I’m a dancer. When I studied the Argentine Tango there was a foundational rule that I believe is true for all leaders: The leader opens the door for the follower to pass through, and the leader then follows. If anyone notices the leader, he’s not doing his job. The goal is to showcase the follower.
Much of what is written about leadership falls into the category I call ‘trait-centered leadership’: someone deemed ‘at the top’ who uses his/her personality, influence, and charisma to inspire and give followers – possibly not ready for change – a convincing reason to follow an agenda set by the leader or the leader’s boss. Sounds to me like a mixture of Jack Welch, Moses, and Justin Bieber.
What if the leader’s goal overrides the mental models, beliefs or historic experiences of the followers, or the change is pushed against the follower’s values, and resistance ensues? What if the leader uses his/her personality as the reason a follower should change? Or has a great message and incongruent skills? Or charisma and no integrity? Adolf Hitler, after all, was the most charismatic leader in modern history.
If You Can’t Follow, You Can’t Lead
Whether it’s for a group that needs to perform a new task, or someone seeking heightened outcomes, the role of leadership is to:
- facilitate congruent change and choice,
- in accordance with the values, skills, and ability of the follower,
- enabling them to shift their own unique (unconscious) patterns,
- to discover and attain new behaviors congruently and without resistance,
- within the parameters of the required change.
It demands humility and authenticity. It’s other-centered and devoid of ego, similar to a simple flashlight that merely lights the existent path, enabling followers to discover their own excellence within the context of the change sought. It’s an inside job.
Being inspirational, or a good influencer with presence and empathy, merely enlists those whose beliefs and unconscious mental models are already predisposed to the change, and omits, or gets resistance from, those who should be part of the change but whose mental models don’t align.
This form of leadership has pluses and minuses.
Minuses: the final outcome may look different than originally envisaged because the followers set the route according to their values and mental models.
Pluses: everyone will be enthusiastically, creatively involved in designing what will show up as their own mission, with a far superior proficiency. It will more than meet the vision of the leaders (although it might look different), and the followers will own it with no resistance.
Do you want to lead through influence, presence, charisma, or rationality? Or facilitate the unique path to congruent change? Do you want people to see you as a guide? Or teach them how to congruently move beyond their status quo and discover their own route to excellence – with you as a GPS system? Do you want to lead? Or enable real change? They are opposite constructs.
Power vs. Force
Here are some differences in beliefs between trait-centered leadership and more facilitative leadership:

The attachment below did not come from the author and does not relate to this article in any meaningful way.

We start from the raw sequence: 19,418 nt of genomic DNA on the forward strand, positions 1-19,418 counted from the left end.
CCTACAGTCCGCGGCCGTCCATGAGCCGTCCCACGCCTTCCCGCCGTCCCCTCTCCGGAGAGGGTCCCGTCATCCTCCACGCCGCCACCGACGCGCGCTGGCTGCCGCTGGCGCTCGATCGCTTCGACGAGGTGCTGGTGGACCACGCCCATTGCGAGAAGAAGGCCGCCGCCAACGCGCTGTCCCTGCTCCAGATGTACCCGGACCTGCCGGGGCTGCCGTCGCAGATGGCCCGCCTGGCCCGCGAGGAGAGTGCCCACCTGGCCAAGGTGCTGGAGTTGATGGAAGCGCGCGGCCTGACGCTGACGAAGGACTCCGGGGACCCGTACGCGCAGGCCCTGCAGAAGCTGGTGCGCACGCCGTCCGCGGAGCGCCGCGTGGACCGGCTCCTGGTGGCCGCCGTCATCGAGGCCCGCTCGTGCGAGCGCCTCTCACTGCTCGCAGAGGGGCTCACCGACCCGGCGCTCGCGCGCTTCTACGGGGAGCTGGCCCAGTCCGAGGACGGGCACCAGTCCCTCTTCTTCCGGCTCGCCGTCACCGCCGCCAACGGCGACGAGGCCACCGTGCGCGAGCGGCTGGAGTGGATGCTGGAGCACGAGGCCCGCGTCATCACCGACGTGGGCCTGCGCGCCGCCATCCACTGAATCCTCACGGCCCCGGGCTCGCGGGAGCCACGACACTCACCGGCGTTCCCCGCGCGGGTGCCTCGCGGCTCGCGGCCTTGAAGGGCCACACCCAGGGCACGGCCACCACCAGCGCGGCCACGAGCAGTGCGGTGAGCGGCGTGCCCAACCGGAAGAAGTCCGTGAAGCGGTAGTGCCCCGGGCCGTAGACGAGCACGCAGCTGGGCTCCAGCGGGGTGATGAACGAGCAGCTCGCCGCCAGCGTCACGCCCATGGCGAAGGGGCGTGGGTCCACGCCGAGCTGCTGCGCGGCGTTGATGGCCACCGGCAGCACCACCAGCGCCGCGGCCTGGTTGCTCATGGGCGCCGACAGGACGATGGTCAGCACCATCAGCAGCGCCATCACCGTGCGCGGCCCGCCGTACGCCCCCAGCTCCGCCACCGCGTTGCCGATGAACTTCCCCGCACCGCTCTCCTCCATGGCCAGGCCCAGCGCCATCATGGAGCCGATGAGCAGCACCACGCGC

Trait-centered: Top down; behavior change and goal-driven; dependent on power, charisma, and persuasion skills of a leader and may not be congruent with foundational values of followers.
Facilitation-centered: Inclusive (everyone buys-in and agrees to goals, direction, change); core belief-change and excellence-driven; dependent on facilitating route between current state and excellence, leading to congruent systemic buy-in and adoption of new behaviors.
Real change happens at the belief level. Attempting to change behaviors without helping people change their beliefs first meets with resistance: the proposed change pushes against the status quo regardless of the efficacy of the change.
New skills are necessary for facilitation-centered leadership:
- Listen for systems. This enables leaders to hear the elements that created and maintain the status quo and would need to transform from the inside before any lasting change occurs. Typical listening is biased and restricts possibility.
- Facilitative Questions. Conventional questions are biased by the beliefs and needs of the Questioner, and restrict answers and possibility. Facilitative Questions enlist the unconscious systems and show them how to adopt change congruently.
- Code the route to systemic change. When asking folks to buy-in, build consensus, and collaborate, they don’t know how to make the necessary changes without facing internal resistance, regardless of the efficacy of the requested changes. By helping people move from their conscious to their unconscious back to their conscious, and facilitating buy-in down the line, it’s very possible to avoid resistance.
If you seek to enable congruent change that captures the passion and creativity of followers, avoids resistance, and enables buy-in, open the door and follow your followers.
About the Author
Sharon Drew Morgen is a visionary, original thinker, and thought leader in change management and decision facilitation. She works as a coach, trainer, speaker, and consultant, and has authored 9 books including the NYTimes Business BestsellerSelling with Integrity. Morgen developed the Buying Facilitation® method (www.sharondrewmorgen.com) in 1985 to facilitate change decisions, notably to help buyers buy and help leaders and coaches affect permanent change. Her newest book What? www.didihearyou.com explains how to close the gap between what’s said and what’s heard. She can be reached at [email protected]